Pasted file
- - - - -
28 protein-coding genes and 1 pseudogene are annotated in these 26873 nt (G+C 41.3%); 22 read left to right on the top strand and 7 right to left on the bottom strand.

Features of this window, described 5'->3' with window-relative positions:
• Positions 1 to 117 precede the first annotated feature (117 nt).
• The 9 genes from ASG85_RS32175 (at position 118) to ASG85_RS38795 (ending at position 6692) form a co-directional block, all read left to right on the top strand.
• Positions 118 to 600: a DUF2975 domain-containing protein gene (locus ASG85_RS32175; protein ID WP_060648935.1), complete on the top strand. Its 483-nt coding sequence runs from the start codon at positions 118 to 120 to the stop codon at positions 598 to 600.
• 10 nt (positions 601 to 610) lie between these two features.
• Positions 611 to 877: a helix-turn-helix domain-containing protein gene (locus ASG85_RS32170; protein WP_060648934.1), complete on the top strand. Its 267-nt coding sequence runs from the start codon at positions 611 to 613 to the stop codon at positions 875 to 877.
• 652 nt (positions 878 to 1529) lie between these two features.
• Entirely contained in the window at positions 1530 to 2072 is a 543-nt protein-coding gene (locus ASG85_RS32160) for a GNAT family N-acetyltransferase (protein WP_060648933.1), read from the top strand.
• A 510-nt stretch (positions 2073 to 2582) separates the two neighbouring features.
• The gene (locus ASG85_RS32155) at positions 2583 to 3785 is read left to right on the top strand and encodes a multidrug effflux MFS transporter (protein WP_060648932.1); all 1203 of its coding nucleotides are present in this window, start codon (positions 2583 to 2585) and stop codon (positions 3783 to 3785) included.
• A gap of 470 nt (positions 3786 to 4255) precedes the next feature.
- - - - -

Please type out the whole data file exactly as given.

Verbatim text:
28 protein-coding genes and 1 pseudogene are annotated in these 26873 nt (G+C 41.3%); 22 read left to right on the top strand and 7 right to left on the bottom strand.

Features of this window, described 5'->3' with window-relative positions:
• Positions 1 to 117 precede the first annotated feature (117 nt).
• The 9 genes from ASG85_RS32175 (at position 118) to ASG85_RS38795 (ending at position 6692) form a co-directional block, all read left to right on the top strand.
• Positions 118 to 600: a DUF2975 domain-containing protein gene (locus ASG85_RS32175; protein ID WP_060648935.1), complete on the top strand. Its 483-nt coding sequence runs from the start codon at positions 118 to 120 to the stop codon at positions 598 to 600.
• 10 nt (positions 601 to 610) lie between these two features.
• Positions 611 to 877: a helix-turn-helix domain-containing protein gene (locus ASG85_RS32170; protein WP_060648934.1), complete on the top strand. Its 267-nt coding sequence runs from the start codon at positions 611 to 613 to the stop codon at positions 875 to 877.
• 652 nt (positions 878 to 1529) lie between these two features.
• Entirely contained in the window at positions 1530 to 2072 is a 543-nt protein-coding gene (locus ASG85_RS32160) for a GNAT family N-acetyltransferase (protein WP_060648933.1), read from the top strand.
• A 510-nt stretch (positions 2073 to 2582) separates the two neighbouring features.
• The gene (locus ASG85_RS32155) at positions 2583 to 3785 is read left to right on the top strand and encodes a multidrug effflux MFS transporter (protein WP_060648932.1); all 1203 of its coding nucleotides are present in this window, start codon (positions 2583 to 2585) and stop codon (positions 3783 to 3785) included.
• A gap of 470 nt (positions 3786 to 4255) precedes the next feature.